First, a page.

The Nov. 3 election that resulted in council President Don Leach losing his bid for a third term in office has apparently given fellow council members additional incentive to engage with residents on the controversial redevelopment of Northam Park.

The Nov. 3 election that resulted in council President Don Leach losing his bid for a third term in office has apparently given fellow council members additional incentive to engage with residents on the controversial redevelopment of Northam Park.

"We've all just taken a deep breath and realize this has to move forward at a slower pace," council Vice President Debbie Johnson said. "That's the attitude that's changed.

"There was a message that was sent Election Night."

In August, council voted 6-1 to move forward with a $14 million redesign of Northam. Councilman Mike Schadek cast the lone dissenting vote.

In approving the redesign, council left the caveat that City Manager Ted Staton must confer with the city's Field Sports Advisory Committee and a representative of the Northam Park Tennis Advisory Committee in determining where the park's clay tennis courts should be relocated.

Since then, the Northam Park Special Committee voted 7-2 with five abstentions to move 10 of the 12 clay tennis courts at Northam to Thompson Park.

That report has yet to be provided to council, and Johnson said council members expect to revisit the bulk of the Northam project after the report is formally presented to them. She added that much public discussion in open meetings is still to come.

"We need to get the recommendations of the task force and take another look at this," she said. "I think we need to be more thoughtful in how we proceed."

She and Councilman David DeCapua said last week that council members agree Tremont Pool and Northam's playground should be rebuilt and that work needs to be done to improve drainage at the park.

DeCapua also said he believes council needs to heed calls from the public to reduce the overall redevelopment's cost, and said features such as a planned promenade, gazebo and pavilion could be scrapped.

"We're working toward minimizing the plan to what we believe residents will accept while still keeping the vision of improving the park," DeCapua said. "There's consensus. At the end of the day, council recognizes the grandiose park plan is not going to move forward."

While DeCapua said the project cost will be "north of $10 million no matter how you trim it," he added the election results have reinforced the idea that council needs to be more responsive to the public's wishes.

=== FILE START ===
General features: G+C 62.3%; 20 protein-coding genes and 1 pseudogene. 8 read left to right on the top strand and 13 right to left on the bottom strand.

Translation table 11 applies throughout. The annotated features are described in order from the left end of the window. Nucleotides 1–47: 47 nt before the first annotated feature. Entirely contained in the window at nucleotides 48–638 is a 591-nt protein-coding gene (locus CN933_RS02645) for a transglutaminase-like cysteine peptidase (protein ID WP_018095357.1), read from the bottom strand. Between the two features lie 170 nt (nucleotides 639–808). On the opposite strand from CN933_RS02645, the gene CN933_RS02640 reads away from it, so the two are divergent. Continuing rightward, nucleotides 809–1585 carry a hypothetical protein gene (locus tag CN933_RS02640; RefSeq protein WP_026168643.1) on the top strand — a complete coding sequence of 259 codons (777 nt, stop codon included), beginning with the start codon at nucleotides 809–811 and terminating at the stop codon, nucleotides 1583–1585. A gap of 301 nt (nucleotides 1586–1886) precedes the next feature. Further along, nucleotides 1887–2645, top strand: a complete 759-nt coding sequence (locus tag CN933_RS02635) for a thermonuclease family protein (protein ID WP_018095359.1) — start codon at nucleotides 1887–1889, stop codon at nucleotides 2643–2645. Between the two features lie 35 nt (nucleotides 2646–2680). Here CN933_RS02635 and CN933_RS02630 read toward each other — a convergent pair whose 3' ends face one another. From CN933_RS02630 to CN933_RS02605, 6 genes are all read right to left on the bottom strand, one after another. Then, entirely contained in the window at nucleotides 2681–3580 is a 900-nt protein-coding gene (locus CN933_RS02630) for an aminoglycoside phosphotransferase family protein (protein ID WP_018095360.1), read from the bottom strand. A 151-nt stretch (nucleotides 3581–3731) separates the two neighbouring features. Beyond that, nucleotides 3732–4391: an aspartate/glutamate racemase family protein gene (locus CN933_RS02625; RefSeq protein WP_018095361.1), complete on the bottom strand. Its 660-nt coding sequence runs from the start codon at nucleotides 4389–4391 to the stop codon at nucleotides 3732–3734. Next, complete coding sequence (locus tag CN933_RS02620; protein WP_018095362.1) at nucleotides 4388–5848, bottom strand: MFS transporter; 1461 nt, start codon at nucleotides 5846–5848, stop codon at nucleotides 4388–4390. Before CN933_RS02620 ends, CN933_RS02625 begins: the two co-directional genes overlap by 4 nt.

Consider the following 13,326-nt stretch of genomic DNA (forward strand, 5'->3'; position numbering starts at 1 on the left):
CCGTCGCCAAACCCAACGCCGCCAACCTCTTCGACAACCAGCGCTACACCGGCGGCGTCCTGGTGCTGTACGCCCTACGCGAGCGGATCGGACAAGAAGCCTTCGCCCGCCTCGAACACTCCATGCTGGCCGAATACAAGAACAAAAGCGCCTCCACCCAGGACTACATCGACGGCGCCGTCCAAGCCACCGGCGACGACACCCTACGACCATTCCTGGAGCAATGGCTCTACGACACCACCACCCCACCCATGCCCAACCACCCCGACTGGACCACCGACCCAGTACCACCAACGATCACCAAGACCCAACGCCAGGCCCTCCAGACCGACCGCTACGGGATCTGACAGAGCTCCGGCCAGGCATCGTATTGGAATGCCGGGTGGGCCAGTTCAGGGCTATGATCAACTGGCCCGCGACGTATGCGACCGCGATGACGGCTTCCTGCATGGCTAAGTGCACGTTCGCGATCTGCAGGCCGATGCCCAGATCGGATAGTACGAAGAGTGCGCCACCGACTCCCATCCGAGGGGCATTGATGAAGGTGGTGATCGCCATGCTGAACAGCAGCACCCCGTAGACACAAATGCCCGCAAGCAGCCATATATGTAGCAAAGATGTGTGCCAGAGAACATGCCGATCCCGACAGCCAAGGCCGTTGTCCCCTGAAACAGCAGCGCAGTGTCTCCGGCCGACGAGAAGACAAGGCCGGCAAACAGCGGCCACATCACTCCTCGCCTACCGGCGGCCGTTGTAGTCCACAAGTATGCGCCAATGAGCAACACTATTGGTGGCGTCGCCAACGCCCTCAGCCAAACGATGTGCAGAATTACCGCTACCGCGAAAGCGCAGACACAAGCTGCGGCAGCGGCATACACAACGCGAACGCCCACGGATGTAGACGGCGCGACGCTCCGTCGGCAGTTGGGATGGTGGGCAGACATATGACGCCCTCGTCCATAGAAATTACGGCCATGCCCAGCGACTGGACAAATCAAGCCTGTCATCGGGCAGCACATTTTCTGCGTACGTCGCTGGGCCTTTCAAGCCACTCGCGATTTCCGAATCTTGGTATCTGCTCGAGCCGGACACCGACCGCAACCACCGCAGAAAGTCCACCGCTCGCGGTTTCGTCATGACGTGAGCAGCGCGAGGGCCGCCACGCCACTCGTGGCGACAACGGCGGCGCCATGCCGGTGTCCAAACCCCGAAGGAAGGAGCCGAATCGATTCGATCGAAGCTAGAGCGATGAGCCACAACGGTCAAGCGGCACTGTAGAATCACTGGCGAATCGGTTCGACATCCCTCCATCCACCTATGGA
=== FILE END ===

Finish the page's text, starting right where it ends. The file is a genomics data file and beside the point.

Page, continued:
"Don Leach's loss was a huge shock and an utter disappointment," he said. "We're not stupid. We listened. We tweaked and revised what we're doing it because it's the right thing to do."

As of last week, Johnson said she didn't have a position on whether the redevelopment's costs should be lowered.

However, Schadek does. He's also the only council member slated to return in 2016 who isn't currently facing a recall petition drive by a resident group called Save Northam Park.

"We absolutely have to scale back and spend less money," Schadek said.

He advocates "putting the brakes on" the Northam project to allow for more public discussion on how to redevelop the park.

He also said council shouldn't move Northam's tennis courts.

"The tennis courts are a $2 million asset we have," he said. "Why would we get rid of this asset that's very popular?"

While council determines how to proceed, Save Northam Park member Caroline Lahrmann said she's pleased city leaders said they'll consider decisions that reflect residents' views.

Still, Lahrmann said, she wants to see commitments that the promenade will be taken out of the Northam plan and Tremont Pool will be rebuilt in the same location.

"If they plan the pool with the promenade, they are knocking out a baseball field and a football field that don't have drainage problems, and that leads to the need to replace those fields elsewhere," Lahrmann said. "So they demolish the rest of the park to replace it.

"It's like a domino effect and it doesn't make any sense. If you put the pool back in its present location, you preserve those fields, which are dry."

Lahrmann said Save Northam Park continues to collect signatures to recall DeCapua, Johnson, John C. Adams and Kip Greenhill.

She noted the effort is being undertaken for a number of reasons, including the handling of the Northam project, a 2014 campaign to increase city income taxes that she said was misleading, and what the group believes is mismanagement of city tax dollars.

"I see (council comments) as a sign of progress," Lahrmann said. "We're always willing to talk to council. That's what this is all about.

"Right now, there are a lot of questions."